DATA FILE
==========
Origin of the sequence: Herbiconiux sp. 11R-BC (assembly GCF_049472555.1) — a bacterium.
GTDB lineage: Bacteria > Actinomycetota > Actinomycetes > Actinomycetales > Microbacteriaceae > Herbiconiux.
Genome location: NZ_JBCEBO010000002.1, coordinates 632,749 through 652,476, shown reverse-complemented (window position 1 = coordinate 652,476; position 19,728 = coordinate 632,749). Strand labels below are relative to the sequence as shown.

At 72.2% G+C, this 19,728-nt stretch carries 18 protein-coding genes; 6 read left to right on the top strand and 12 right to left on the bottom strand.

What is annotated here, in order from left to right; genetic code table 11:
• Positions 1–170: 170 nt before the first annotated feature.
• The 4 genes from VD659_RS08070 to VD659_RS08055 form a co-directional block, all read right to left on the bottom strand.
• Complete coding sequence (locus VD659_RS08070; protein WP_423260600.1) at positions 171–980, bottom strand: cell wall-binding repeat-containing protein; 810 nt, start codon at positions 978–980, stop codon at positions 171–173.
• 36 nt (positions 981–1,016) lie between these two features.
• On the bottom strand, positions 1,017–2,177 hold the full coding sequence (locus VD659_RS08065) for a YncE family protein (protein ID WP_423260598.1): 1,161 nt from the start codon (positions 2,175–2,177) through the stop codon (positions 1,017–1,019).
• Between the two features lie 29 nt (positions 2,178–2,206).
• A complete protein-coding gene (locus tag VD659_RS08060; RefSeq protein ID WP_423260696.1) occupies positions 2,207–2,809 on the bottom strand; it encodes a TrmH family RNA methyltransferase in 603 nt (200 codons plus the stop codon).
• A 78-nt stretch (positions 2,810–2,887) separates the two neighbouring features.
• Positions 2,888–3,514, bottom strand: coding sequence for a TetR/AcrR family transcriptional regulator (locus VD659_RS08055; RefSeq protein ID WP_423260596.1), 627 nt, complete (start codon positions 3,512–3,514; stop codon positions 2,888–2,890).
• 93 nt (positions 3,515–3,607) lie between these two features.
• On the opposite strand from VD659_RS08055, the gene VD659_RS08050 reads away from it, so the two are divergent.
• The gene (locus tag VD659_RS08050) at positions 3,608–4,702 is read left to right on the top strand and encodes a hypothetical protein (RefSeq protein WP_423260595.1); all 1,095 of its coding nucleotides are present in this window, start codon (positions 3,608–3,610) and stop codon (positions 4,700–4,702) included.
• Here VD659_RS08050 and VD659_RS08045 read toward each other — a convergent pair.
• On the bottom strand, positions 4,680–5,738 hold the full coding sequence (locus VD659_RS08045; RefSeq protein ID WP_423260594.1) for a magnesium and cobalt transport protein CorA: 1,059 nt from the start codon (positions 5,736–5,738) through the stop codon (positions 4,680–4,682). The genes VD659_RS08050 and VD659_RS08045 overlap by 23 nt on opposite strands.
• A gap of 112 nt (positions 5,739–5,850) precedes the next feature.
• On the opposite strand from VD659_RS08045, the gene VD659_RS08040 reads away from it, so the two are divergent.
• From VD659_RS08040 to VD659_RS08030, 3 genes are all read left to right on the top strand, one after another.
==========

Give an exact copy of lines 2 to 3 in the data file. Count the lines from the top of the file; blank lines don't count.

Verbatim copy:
GTDB lineage: Bacteria > Actinomycetota > Actinomycetes > Actinomycetales > Microbacteriaceae > Herbiconiux.
Genome location: NZ_JBCEBO010000002.1, coordinates 632,749 through 652,476, shown reverse-complemented (window position 1 = coordinate 652,476; position 19,728 = coordinate 632,749). Strand labels below are relative to the sequence as shown.